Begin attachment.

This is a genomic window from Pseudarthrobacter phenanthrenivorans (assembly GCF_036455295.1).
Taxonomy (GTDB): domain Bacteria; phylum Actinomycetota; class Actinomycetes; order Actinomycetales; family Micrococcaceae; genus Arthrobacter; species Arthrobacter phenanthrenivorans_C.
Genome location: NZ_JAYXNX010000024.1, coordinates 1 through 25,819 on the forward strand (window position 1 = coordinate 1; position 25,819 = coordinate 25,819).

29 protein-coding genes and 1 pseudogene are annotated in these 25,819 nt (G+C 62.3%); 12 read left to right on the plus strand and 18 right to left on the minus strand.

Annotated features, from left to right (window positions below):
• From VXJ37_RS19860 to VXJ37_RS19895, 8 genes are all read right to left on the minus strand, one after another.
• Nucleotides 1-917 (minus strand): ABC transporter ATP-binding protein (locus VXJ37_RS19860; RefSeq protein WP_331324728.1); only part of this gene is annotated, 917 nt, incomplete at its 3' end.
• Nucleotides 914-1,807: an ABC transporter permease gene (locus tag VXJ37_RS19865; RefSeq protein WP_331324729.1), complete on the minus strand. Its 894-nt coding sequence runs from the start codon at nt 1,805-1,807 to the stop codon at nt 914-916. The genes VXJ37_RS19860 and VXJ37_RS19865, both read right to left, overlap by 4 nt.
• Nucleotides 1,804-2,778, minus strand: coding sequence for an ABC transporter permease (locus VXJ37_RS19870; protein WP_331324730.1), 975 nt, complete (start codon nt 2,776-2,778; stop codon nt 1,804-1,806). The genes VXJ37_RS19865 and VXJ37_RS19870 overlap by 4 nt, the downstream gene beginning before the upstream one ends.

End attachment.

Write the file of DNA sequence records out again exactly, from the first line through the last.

This is a genomic window from Pseudarthrobacter phenanthrenivorans (assembly GCF_036455295.1).
Taxonomy (GTDB): domain Bacteria; phylum Actinomycetota; class Actinomycetes; order Actinomycetales; family Micrococcaceae; genus Arthrobacter; species Arthrobacter phenanthrenivorans_C.
Genome location: NZ_JAYXNX010000024.1, coordinates 1 through 25,819 on the forward strand (window position 1 = coordinate 1; position 25,819 = coordinate 25,819).

29 protein-coding genes and 1 pseudogene are annotated in these 25,819 nt (G+C 62.3%); 12 read left to right on the plus strand and 18 right to left on the minus strand.

Annotated features, from left to right (window positions below):
• From VXJ37_RS19860 to VXJ37_RS19895, 8 genes are all read right to left on the minus strand, one after another.
• Nucleotides 1-917 (minus strand): ABC transporter ATP-binding protein (locus VXJ37_RS19860; RefSeq protein WP_331324728.1); only part of this gene is annotated, 917 nt, incomplete at its 3' end.
• Nucleotides 914-1,807: an ABC transporter permease gene (locus tag VXJ37_RS19865; RefSeq protein WP_331324729.1), complete on the minus strand. Its 894-nt coding sequence runs from the start codon at nt 1,805-1,807 to the stop codon at nt 914-916. The genes VXJ37_RS19860 and VXJ37_RS19865, both read right to left, overlap by 4 nt.
• Nucleotides 1,804-2,778, minus strand: coding sequence for an ABC transporter permease (locus VXJ37_RS19870; protein WP_331324730.1), 975 nt, complete (start codon nt 2,776-2,778; stop codon nt 1,804-1,806). The genes VXJ37_RS19865 and VXJ37_RS19870 overlap by 4 nt, the downstream gene beginning before the upstream one ends.